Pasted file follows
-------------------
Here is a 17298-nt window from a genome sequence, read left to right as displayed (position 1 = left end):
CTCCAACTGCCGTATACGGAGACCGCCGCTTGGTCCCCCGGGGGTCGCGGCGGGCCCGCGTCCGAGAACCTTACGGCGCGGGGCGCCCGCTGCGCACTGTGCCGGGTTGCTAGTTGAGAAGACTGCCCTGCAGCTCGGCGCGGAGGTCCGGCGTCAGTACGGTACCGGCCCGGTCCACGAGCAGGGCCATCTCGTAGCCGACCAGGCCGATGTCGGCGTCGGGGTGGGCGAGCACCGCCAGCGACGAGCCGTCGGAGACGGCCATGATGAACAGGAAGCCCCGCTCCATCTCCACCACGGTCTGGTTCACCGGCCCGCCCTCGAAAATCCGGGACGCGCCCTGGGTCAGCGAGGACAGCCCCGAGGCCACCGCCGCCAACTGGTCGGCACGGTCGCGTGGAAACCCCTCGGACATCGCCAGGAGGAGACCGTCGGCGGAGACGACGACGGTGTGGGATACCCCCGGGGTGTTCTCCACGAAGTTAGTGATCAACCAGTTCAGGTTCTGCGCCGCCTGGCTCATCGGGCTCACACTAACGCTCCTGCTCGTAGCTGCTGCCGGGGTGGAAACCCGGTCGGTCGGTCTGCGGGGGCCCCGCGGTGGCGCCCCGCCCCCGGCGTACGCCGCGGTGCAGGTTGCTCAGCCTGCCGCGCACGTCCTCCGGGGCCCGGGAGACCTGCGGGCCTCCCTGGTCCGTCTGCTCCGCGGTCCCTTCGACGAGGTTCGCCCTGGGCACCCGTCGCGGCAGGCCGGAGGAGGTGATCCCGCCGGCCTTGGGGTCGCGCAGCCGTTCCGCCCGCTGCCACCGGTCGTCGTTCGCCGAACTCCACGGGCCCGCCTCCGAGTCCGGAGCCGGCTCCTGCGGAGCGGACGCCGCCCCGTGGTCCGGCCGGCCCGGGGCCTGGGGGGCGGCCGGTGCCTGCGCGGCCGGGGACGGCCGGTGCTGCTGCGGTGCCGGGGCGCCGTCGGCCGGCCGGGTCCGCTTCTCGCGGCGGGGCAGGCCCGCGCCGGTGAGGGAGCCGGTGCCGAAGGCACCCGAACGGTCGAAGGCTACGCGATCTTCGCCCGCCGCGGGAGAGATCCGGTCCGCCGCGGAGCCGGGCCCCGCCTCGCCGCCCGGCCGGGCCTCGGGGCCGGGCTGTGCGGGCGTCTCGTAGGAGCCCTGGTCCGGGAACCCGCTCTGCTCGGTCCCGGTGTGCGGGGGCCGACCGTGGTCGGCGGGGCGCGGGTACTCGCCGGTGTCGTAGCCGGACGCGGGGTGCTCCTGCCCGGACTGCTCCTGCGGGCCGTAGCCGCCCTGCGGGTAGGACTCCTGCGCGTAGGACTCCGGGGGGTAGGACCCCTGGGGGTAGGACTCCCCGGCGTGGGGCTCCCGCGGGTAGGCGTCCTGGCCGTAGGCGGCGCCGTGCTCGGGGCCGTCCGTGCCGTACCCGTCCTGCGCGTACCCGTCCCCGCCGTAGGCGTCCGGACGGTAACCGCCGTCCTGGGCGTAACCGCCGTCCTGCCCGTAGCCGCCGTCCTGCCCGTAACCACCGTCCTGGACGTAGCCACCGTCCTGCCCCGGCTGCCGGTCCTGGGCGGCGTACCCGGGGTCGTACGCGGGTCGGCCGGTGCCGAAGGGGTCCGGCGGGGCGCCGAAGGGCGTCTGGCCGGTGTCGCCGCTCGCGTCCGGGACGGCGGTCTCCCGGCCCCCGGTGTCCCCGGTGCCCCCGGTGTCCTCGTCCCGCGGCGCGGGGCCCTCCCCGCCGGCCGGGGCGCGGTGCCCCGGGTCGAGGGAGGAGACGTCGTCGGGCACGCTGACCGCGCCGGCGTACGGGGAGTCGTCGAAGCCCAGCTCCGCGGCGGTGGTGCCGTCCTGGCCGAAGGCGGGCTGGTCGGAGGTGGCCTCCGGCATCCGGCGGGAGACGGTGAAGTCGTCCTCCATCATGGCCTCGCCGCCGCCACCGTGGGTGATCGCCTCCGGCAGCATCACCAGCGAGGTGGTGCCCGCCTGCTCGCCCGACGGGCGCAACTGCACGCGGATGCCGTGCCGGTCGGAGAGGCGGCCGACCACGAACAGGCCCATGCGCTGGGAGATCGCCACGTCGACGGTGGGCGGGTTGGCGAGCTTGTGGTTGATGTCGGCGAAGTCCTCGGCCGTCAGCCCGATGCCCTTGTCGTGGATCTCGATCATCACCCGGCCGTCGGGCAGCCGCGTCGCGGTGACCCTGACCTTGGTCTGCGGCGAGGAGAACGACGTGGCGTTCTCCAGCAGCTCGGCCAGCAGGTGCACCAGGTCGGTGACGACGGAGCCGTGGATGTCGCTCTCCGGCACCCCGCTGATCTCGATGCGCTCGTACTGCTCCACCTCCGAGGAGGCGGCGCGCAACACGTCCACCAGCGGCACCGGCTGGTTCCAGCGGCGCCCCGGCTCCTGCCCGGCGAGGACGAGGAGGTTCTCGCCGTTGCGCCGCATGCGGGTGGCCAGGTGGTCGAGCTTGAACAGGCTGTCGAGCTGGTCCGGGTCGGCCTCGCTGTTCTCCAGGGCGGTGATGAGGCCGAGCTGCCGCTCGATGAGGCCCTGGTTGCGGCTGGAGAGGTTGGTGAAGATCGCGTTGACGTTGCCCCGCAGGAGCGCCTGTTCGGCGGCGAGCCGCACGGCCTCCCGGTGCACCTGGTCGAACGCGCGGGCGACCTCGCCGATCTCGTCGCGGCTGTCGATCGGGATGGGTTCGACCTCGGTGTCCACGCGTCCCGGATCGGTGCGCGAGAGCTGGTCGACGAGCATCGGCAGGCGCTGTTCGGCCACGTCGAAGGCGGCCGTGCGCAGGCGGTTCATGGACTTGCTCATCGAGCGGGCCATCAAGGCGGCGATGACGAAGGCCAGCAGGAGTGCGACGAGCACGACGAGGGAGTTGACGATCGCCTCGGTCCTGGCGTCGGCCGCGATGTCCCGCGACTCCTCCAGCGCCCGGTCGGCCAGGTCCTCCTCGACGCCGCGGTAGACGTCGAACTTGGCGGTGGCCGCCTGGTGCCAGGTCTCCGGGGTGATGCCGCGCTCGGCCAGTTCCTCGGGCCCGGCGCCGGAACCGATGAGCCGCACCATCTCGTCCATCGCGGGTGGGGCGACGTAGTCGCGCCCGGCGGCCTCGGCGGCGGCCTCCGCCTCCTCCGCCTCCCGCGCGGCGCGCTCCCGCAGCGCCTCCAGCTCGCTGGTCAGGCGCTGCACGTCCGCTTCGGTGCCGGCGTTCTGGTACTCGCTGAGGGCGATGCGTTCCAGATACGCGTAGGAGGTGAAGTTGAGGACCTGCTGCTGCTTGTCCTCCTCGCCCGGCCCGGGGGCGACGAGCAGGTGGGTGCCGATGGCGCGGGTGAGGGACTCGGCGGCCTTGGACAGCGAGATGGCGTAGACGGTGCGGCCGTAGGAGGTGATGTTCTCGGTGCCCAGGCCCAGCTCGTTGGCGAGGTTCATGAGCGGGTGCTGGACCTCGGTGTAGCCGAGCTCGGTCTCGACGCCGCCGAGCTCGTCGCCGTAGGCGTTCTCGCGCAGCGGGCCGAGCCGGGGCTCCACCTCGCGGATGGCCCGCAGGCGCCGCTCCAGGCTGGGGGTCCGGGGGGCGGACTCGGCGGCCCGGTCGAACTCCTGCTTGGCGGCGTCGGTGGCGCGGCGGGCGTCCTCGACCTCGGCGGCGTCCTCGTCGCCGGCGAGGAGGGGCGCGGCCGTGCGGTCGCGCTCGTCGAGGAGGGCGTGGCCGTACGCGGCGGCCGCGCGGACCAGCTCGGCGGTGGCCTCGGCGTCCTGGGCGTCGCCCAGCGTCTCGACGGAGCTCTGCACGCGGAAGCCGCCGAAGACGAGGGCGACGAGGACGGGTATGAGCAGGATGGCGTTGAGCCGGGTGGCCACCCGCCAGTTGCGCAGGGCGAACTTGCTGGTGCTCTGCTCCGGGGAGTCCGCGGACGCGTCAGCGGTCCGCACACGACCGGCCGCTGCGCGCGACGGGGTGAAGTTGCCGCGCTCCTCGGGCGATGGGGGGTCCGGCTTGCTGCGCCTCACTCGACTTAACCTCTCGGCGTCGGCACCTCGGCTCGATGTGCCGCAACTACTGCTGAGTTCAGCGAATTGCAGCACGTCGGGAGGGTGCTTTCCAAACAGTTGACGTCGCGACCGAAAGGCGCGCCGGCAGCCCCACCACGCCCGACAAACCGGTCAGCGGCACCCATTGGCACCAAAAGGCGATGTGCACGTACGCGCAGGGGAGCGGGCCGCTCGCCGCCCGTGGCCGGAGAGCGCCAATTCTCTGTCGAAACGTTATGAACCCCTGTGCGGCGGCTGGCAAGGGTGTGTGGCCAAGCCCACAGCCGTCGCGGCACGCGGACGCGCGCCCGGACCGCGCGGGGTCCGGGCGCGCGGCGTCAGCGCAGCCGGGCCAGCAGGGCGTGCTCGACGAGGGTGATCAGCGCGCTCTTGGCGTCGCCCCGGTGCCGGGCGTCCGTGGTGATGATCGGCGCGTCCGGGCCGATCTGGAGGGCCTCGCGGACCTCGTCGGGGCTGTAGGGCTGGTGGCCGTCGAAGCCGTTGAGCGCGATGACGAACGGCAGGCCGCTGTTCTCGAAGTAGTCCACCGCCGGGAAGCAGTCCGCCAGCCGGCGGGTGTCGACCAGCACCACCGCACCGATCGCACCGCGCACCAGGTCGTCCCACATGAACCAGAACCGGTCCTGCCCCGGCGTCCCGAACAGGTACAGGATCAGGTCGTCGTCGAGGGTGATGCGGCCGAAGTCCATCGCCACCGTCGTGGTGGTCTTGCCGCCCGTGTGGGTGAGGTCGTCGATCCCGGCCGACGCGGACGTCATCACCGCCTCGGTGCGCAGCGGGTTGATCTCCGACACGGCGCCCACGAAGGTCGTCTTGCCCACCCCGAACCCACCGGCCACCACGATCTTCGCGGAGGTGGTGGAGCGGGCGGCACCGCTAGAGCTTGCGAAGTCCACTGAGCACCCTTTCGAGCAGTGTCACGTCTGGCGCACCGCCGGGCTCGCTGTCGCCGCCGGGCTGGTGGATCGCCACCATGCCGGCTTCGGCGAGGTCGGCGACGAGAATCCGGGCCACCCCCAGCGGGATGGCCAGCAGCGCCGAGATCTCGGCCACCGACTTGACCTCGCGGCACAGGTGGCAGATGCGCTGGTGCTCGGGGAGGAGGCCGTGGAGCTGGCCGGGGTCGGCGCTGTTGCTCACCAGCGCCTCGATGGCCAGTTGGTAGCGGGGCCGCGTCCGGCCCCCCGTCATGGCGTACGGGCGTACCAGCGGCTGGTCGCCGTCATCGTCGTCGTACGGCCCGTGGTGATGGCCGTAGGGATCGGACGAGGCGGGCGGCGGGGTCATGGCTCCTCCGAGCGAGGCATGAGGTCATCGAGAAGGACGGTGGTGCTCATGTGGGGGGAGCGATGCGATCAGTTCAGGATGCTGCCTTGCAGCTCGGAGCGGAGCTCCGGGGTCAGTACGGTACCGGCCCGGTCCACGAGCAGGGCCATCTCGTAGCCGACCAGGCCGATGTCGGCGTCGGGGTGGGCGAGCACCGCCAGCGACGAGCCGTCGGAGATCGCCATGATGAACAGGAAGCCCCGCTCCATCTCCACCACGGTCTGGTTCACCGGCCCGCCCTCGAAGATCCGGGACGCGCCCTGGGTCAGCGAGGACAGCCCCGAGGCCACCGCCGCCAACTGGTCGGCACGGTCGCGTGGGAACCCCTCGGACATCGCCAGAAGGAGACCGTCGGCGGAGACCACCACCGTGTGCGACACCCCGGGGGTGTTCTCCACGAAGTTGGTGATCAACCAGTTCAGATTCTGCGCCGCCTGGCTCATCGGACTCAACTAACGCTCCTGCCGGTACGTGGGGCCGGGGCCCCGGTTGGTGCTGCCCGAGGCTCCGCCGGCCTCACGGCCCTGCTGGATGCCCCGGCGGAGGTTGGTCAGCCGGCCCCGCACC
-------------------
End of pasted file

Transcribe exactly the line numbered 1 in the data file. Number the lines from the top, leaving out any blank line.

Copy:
Here is a 17298-nt window from a genome sequence, read left to right as displayed (position 1 = left end):